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Monday, 14 January 2013
'Dies Gloriae',* III: From Saint Gumesindus To Saint Macarius The Great
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I've written many posts here at NER about our Christian heritage1 and some short stories about the same thing, also2. This series of posts3, however, is designed to fill in some of the missing details, specifically those about the Christians who have preceded us and helped to turn, by their examples, each and every holy day into really magnificent Holy days - Days of Glory*, in fact.

I'm aware that I have tended to concentrate on those saints whom I feel are relevant to what we do at this site - defend our civilisation against the Mohammedans and all their forms of Jihad and extol the manifold virtues of our cultures - and I make no apology for that. I am very aware of the saints whose spirituality led them into the conventual life or into some form of asceticism; I am very aware of those saints whose lives were spent doing good works in small ways or in particular communities; I am very aware of those saints whose lives were spent teaching, or defending, or explaining, the faith through the written word; and I am very aware of those saints who are so little known, often only to the parishioners of the place wherein they lived, that their exemplary lives are hardly ever explored by others; and I have enormous respect for all of them. However, for no other reason than it feels correct to do so, I will continue to concentrate on those saints whom I feel will most inspire all of us here at NER, and I am aware that the choices I make are purely personal.

Every day of the year is a day of glory for a Christian, and every single day of the year is used to memorialise a number of different saints. Often saints with identical or similar life stories seem to be grouped together on single day and this is because such saints often all died on the same day and for the same reason and so, naturally, are memorialised on the same day. Yet other saints belong to a group the members of which all had something in common although they are individually remembered on different days. It's impossible in a work like this to make every link and to draw every parallel, even if I thought that to be necessary and I wanted to do it; however, where I can, or where I think that it's important, then I will do so.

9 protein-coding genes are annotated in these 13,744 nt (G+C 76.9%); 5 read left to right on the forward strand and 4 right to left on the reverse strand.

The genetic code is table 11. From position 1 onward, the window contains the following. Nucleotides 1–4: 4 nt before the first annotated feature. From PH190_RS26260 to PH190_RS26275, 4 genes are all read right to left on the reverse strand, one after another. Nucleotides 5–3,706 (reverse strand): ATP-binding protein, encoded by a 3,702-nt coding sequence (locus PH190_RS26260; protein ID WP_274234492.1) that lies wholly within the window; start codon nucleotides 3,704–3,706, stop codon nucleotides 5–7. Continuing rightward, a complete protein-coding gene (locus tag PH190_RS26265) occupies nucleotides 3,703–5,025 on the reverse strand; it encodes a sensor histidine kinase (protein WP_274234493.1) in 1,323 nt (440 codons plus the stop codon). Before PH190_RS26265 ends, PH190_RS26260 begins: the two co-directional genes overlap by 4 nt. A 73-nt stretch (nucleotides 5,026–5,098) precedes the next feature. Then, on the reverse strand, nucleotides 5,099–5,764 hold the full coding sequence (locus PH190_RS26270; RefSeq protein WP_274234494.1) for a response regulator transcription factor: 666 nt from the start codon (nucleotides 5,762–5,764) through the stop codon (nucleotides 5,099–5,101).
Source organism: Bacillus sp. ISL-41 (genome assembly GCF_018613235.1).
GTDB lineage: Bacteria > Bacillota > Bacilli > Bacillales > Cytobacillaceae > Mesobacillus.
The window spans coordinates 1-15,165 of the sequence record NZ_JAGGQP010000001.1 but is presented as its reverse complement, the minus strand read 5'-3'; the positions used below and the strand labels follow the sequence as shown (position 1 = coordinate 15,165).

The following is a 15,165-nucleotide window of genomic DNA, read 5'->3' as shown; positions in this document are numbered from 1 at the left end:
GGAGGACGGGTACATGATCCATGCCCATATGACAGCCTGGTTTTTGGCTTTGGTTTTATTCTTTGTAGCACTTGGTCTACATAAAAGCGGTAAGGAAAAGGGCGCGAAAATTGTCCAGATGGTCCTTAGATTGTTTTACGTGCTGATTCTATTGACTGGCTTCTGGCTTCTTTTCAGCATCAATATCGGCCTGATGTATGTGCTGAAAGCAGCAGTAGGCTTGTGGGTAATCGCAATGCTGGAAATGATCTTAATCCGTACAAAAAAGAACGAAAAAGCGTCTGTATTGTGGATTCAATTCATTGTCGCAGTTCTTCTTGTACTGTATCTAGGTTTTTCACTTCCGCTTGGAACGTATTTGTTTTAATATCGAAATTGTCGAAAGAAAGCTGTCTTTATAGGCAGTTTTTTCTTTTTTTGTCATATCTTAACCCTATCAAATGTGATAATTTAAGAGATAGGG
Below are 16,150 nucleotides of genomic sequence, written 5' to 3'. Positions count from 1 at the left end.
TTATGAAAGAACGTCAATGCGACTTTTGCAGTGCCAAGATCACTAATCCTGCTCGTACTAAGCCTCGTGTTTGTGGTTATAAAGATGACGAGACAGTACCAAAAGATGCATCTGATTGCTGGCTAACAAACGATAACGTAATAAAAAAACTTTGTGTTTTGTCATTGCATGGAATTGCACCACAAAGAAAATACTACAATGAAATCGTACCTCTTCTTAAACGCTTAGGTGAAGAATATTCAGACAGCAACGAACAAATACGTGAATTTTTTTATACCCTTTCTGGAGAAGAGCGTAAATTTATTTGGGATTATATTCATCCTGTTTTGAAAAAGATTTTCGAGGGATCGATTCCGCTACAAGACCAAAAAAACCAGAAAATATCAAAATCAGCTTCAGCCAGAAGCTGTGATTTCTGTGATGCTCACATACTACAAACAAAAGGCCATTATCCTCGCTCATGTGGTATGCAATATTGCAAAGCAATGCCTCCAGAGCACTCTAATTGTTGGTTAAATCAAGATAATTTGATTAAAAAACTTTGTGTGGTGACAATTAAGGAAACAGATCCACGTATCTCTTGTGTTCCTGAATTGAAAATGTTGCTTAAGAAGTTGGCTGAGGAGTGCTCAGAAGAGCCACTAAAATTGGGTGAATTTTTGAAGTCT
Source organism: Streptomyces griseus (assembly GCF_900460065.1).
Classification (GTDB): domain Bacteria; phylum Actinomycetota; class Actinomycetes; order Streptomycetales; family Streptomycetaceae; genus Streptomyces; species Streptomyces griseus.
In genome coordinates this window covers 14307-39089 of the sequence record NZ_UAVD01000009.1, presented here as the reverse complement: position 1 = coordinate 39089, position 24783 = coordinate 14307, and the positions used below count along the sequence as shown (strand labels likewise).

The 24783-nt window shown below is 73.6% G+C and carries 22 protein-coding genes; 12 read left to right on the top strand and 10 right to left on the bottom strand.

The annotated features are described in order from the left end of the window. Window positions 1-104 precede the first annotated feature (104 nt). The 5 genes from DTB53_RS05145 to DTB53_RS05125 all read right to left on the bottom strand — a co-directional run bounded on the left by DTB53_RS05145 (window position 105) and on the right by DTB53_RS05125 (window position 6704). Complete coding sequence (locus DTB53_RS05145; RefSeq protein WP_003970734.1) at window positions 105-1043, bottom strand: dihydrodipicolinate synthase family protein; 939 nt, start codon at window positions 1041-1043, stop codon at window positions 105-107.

So, on to my first saint - the saint I have chosen for, and whose feast day is on, the thirteenth of January. His name was Gumesindus and he lived in Cordoba during the time of the illegal Mohammedan occupation of the bulk of the Iberian peninsula. He was beheaded in AD852 because he refused to be silent about his Christianity and about the plight of the hard-pressed Christian community whose bishop, Reccafred of Cordoba, seems to have been a quisling who ignored the violence being perpetrated against his people, as well as the forced and often violent closures of churches and monasteries.

Saint Gumesindus is known as one of the forty-eight Martyrs of Cordoba. The number 'forty-eight' does not, of course, reflect the actual number of Christians whom the psychotic Mohammedans killed during their illegal terrorist rule of the occupied Iberian territories - they, at a very, very conservative estimate, number almost two million - nor those whom they forced at sword point to convert to Mohammedanism - conservatively estimated to be a further five million people. What the number 'forty-eight' represents is the forty-eight martyrs recorded by Saint Eulogius in his three surviving works (Documentum Martyriale, Memoriale Sanctorum and Liber Apologeticus Martyrum) before he too was beheaded for being an active and open Christian in a devil-worshipping country4.

The problem with Saint Eulogius' famous recording of the forty-eight deaths is that it has allowed some revisionist historians to pretend that forty-eight was the total number of Christians murdered and to ignore the reams of other evidences that detail the awful lives of the Christians and the Jews under the Sharia laws that operated in occupied southern Iberia. However, Gumesindus was, indeed, one of the forty-eight that Eulogius recorded and as we remember him on this day then we must remember, also, the millions of other Christians who lived under, and who died at the hands of, the appalling occupying forces of the violent Mohammedans.

As we memorialise Gumesindus we should remember, as well, the numberless Christians who are today being persecuted, usually violently, and murdered by the devil-worshipping Mohammedans all over the world and yet who remain steadfast in their faith and their commitment to freedom5.

For the fourteenth of January I have chosen to remember, from amongst all the saints who we memorialise on this day, Saint Deusdedit, Archbishop of Canterbury from AD655 to 664. 'Deus dedit' is Latin for 'God has given' and it was the practice of early medieval bishops of Saxon origin in England to adopt a new name at their consecration, often, as in this case, the name of a recent pope6, but the saint's original given name was Frithona.